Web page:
Angiodysplasia of the Upper Gastrointestinal Tract Academic Article uri icon


  • Over a 3-year period, arteriovenous malformations (angiodysplasia) were identified at upper gastrointestinal endoscopy in 41 patients. The lesions were multiple in one-third of patients and were predominantly situated in the proximal stomach. We considered angiodysplasia to be the cause of upper gastrointestinal bleeding in 11 (27%) patients and of anemia in nine (22%) patients. In these two groups other mucosal lesions were not seen at upper gastrointestinal endoscopy and there had been prior undiagnosed episodes of overt or occult bleeding in almost half. In 21 (51%) patients the lesions were judged to be incidental findings. Other medical conditions noted were the presence of an aortic systolic murmur (24%) and renal impairment (12%). Only three patients had mucocutaneous telangiectasia (two had Osler-Rendu-Weber syndrome, and one had scleroderma with CRST syndrome). Specific treatment in 14 symptomatic patients included endoscopic electrocoagulation or injection sclerotherapy. In eight patients with adequate post-treatment surveillance, endoscopy demonstrated obliteration of the vascular lesions.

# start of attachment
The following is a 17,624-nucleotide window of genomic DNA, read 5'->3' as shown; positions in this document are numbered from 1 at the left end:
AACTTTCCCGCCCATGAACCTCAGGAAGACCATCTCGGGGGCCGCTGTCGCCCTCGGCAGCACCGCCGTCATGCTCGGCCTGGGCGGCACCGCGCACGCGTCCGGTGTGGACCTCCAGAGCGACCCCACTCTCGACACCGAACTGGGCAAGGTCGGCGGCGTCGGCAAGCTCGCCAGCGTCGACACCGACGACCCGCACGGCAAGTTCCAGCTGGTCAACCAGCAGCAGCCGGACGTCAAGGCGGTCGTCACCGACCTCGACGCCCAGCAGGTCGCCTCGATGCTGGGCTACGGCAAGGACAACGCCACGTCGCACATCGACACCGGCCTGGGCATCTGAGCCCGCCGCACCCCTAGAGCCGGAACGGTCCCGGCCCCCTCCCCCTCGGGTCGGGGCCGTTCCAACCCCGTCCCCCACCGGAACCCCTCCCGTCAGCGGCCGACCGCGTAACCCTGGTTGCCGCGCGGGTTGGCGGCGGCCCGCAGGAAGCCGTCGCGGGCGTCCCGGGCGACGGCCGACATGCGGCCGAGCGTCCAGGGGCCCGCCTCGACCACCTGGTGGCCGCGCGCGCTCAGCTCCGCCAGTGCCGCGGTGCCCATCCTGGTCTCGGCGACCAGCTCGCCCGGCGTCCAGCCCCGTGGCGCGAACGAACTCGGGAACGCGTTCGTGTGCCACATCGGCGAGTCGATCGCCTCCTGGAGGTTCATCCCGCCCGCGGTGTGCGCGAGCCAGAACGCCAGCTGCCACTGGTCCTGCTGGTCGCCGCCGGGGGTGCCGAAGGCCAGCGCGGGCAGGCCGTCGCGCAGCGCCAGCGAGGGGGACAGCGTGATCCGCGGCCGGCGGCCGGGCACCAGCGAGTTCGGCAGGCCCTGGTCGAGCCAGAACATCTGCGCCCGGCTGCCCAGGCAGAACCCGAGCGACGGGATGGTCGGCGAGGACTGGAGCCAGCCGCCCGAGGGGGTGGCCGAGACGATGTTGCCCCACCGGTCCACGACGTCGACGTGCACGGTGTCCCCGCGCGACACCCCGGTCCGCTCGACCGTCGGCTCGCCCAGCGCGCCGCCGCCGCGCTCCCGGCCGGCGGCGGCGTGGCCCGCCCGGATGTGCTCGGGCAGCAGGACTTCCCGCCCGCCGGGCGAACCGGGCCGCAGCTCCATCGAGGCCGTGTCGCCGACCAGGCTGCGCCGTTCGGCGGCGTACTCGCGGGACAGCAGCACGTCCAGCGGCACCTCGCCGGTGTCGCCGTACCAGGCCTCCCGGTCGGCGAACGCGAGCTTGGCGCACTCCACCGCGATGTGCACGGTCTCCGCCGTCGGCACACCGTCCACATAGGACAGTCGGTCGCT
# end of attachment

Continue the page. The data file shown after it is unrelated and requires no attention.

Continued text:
publication date

  • August 1986